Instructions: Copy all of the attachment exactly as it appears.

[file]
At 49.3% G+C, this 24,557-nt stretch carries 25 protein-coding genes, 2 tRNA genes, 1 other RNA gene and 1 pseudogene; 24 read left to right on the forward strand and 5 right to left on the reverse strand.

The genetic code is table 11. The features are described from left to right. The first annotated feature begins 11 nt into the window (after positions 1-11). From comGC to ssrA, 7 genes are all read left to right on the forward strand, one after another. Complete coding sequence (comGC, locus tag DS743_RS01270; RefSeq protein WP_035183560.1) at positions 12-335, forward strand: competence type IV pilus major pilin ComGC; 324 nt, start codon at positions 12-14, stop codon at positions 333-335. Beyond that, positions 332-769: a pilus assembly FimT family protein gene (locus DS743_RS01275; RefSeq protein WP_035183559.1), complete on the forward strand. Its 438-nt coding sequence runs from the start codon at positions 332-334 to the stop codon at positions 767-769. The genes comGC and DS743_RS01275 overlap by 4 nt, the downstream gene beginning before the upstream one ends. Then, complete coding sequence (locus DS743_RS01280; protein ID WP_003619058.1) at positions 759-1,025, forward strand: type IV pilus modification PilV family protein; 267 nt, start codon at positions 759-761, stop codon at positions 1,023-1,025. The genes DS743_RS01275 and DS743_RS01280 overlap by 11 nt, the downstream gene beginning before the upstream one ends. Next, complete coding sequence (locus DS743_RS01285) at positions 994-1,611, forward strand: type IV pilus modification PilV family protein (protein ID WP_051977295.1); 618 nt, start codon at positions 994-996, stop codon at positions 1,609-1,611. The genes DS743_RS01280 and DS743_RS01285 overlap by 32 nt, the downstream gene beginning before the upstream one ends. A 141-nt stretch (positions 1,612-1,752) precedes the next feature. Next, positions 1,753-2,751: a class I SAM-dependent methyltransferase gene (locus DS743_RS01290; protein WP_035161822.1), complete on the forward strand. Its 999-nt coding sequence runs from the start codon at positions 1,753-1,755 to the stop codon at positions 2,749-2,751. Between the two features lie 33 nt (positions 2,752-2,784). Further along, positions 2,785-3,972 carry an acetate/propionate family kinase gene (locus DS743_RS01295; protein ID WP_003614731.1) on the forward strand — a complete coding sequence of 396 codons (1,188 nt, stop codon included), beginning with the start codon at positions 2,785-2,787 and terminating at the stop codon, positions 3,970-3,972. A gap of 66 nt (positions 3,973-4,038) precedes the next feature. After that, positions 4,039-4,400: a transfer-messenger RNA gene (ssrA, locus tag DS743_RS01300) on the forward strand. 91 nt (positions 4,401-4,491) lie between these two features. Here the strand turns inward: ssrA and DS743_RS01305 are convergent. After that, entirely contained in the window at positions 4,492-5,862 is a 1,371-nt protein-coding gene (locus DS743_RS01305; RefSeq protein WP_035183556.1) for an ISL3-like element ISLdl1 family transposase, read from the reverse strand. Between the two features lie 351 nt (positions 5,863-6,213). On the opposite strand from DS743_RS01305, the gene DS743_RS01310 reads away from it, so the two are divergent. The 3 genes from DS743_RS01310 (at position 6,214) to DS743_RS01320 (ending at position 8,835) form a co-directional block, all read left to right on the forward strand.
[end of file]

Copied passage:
At 49.3% G+C, this 24,557-nt stretch carries 25 protein-coding genes, 2 tRNA genes, 1 other RNA gene and 1 pseudogene; 24 read left to right on the forward strand and 5 right to left on the reverse strand.

The genetic code is table 11. The features are described from left to right. The first annotated feature begins 11 nt into the window (after positions 1-11). From comGC to ssrA, 7 genes are all read left to right on the forward strand, one after another. Complete coding sequence (comGC, locus tag DS743_RS01270; RefSeq protein WP_035183560.1) at positions 12-335, forward strand: competence type IV pilus major pilin ComGC; 324 nt, start codon at positions 12-14, stop codon at positions 333-335. Beyond that, positions 332-769: a pilus assembly FimT family protein gene (locus DS743_RS01275; RefSeq protein WP_035183559.1), complete on the forward strand. Its 438-nt coding sequence runs from the start codon at positions 332-334 to the stop codon at positions 767-769. The genes comGC and DS743_RS01275 overlap by 4 nt, the downstream gene beginning before the upstream one ends. Then, complete coding sequence (locus DS743_RS01280; protein ID WP_003619058.1) at positions 759-1,025, forward strand: type IV pilus modification PilV family protein; 267 nt, start codon at positions 759-761, stop codon at positions 1,023-1,025. The genes DS743_RS01275 and DS743_RS01280 overlap by 11 nt, the downstream gene beginning before the upstream one ends. Next, complete coding sequence (locus DS743_RS01285) at positions 994-1,611, forward strand: type IV pilus modification PilV family protein (protein ID WP_051977295.1); 618 nt, start codon at positions 994-996, stop codon at positions 1,609-1,611. The genes DS743_RS01280 and DS743_RS01285 overlap by 32 nt, the downstream gene beginning before the upstream one ends. A 141-nt stretch (positions 1,612-1,752) precedes the next feature. Next, positions 1,753-2,751: a class I SAM-dependent methyltransferase gene (locus DS743_RS01290; protein WP_035161822.1), complete on the forward strand. Its 999-nt coding sequence runs from the start codon at positions 1,753-1,755 to the stop codon at positions 2,749-2,751. Between the two features lie 33 nt (positions 2,752-2,784). Further along, positions 2,785-3,972 carry an acetate/propionate family kinase gene (locus DS743_RS01295; protein ID WP_003614731.1) on the forward strand — a complete coding sequence of 396 codons (1,188 nt, stop codon included), beginning with the start codon at positions 2,785-2,787 and terminating at the stop codon, positions 3,970-3,972. A gap of 66 nt (positions 3,973-4,038) precedes the next feature. After that, positions 4,039-4,400: a transfer-messenger RNA gene (ssrA, locus tag DS743_RS01300) on the forward strand. 91 nt (positions 4,401-4,491) lie between these two features. Here the strand turns inward: ssrA and DS743_RS01305 are convergent. After that, entirely contained in the window at positions 4,492-5,862 is a 1,371-nt protein-coding gene (locus DS743_RS01305; RefSeq protein WP_035183556.1) for an ISL3-like element ISLdl1 family transposase, read from the reverse strand. Between the two features lie 351 nt (positions 5,863-6,213). On the opposite strand from DS743_RS01305, the gene DS743_RS01310 reads away from it, so the two are divergent. The 3 genes from DS743_RS01310 (at position 6,214) to DS743_RS01320 (ending at position 8,835) form a co-directional block, all read left to right on the forward strand.